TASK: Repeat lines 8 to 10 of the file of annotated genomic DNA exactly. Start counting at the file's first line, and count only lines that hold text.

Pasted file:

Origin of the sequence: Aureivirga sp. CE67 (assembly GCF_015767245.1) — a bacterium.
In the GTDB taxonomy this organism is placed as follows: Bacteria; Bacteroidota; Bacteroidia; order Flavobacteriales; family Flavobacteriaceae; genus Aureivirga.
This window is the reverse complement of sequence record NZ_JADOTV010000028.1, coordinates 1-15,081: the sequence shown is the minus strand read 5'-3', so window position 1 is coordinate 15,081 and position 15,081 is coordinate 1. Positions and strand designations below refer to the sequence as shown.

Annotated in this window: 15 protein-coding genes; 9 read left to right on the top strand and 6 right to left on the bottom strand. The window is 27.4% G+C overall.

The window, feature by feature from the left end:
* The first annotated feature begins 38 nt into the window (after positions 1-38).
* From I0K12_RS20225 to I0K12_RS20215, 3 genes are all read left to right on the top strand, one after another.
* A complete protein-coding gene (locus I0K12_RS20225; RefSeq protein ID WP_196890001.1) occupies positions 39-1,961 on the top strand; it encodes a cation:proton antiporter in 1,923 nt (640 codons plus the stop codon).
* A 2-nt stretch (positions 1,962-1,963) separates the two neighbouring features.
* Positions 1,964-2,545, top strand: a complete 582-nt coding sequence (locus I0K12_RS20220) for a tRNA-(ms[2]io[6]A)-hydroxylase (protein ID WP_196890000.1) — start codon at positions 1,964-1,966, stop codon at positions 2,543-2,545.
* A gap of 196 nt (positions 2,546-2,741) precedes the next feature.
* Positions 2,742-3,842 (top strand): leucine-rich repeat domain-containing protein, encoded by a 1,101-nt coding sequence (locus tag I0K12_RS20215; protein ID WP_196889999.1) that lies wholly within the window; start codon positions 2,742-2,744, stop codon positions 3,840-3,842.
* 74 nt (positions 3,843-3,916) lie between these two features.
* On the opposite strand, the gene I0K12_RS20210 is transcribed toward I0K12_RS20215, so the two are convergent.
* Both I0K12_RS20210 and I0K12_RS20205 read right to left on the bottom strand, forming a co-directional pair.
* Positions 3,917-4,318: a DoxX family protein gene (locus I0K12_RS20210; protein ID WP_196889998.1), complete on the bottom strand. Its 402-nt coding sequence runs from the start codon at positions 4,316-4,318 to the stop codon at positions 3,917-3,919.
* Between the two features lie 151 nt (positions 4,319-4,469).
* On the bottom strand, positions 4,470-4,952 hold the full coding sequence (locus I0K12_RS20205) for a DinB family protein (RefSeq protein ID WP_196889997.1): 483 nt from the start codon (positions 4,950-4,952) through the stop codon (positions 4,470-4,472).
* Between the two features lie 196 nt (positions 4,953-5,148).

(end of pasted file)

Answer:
* A complete protein-coding gene (locus I0K12_RS20225; RefSeq protein ID WP_196890001.1) occupies positions 39-1,961 on the top strand; it encodes a cation:proton antiporter in 1,923 nt (640 codons plus the stop codon).
* A 2-nt stretch (positions 1,962-1,963) separates the two neighbouring features.
* Positions 1,964-2,545, top strand: a complete 582-nt coding sequence (locus I0K12_RS20220) for a tRNA-(ms[2]io[6]A)-hydroxylase (protein ID WP_196890000.1) — start codon at positions 1,964-1,966, stop codon at positions 2,543-2,545.